Genistein

Genistein is a naturally occurring chemical compound that is derived from various plant sources. The chemical compound has attracted a lot of research work due to its ability to be used in the management of cancer and cardiovascular disorders. The major compound that is present is soy.

It is a phytoestrogen, which is an estrogen-like compound that is found plants. Two major types of phytoestrogens are in existence, and they include the isoflavones and the lignans. The most abundant source of isoflavones is soy. The most abundant form of isoflavones that is found in soy is genistein.

Most isoflavones present in plants exist in the glycosylated form. However, those that are unglycosylated are extracted through a series of the methods that begins with the addition of the enzyme beta-glucosidase.

After the enzyme has been added, soybeans are treated with an acid before they are put through solvent extraction. The solvent extraction can be substituted with chemical synthesis.

How Does Genistein Work?

The chemical compound Genistein works through two primary ways. The first one involves decreasing the activities of estrogen in the body, and the second one includes lowering the effects of estrogen.

The chemical compound exerts these effects by binding to the estrogen receptors found inside the body. Once it is linked to the estrogen receptors, genistein stimulates those receptors.

However, their influence on the receptors is lower compared to those produced by estrogen. When the compound is bound to the estrogen receptor, it blocks estrogen from being attached.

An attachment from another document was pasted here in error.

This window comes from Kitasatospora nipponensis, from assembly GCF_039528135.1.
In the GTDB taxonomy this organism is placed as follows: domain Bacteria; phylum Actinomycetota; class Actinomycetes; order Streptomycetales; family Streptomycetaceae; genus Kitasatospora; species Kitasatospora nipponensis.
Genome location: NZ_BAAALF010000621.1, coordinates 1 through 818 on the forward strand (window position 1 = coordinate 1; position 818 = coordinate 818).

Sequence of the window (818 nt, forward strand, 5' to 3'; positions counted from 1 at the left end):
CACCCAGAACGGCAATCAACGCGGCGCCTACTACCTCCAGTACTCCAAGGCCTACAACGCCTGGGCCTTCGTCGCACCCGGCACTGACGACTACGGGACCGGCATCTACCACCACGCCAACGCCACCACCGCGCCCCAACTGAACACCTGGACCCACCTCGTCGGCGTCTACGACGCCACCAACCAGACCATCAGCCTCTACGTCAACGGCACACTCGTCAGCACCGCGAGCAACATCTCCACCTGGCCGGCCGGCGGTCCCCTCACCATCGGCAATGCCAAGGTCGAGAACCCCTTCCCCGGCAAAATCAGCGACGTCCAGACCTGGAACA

As a result, the effects produced by estrogen in the body get inhibited. Since estrogen has been linked to various forms of cancers, Genistein is thought to help in the prevention of these cancers. A regular usage of the chemical compound in postmenopausal women may contribute to reducing symptoms that are associated with menopause.

Uses Of Genistein

Prevention Of Cancer

The binding of genistein to estrogen receptors has made it a potential cancer treatment remedy. The ability of the compound to interfere with the activities of the estrogen hormone helps reduce the risks that are associated with cancers such as breast cancer, ovarian cancer, and cancer of the endometrium.

Scientists have produced evidence that shows the ability of soy products to protect an individual from the three types of cancers. Other reports suggest the effectiveness of the compound in the management of prostate cancer.

Management Of Osteoporosis

Studies have revealed that supplementation of the body with genistein may help improve the bone health. However, more research needs to be done to substantiate these claims. A study was carried out in the year 2009 to find the potential effects of genistein in women with postmenopausal osteoporosis.

The study discovered that the chemical compound is capable of reducing bone loss in postmenopausal women who have osteoporosis.

It was also found out that the compound enhanced the phalanges and calcaneus ultrasound parameters. However, as mentioned above, more studies need to be carried out to confirm these claims.

Management Of Heart Diseases

Evidence shows that genistein can be used in the management of cardiovascular problems affecting patients. One double-blind and placebo-controlled study showed that the intake of the compound could help relax the arterial wall as well as the endothelium.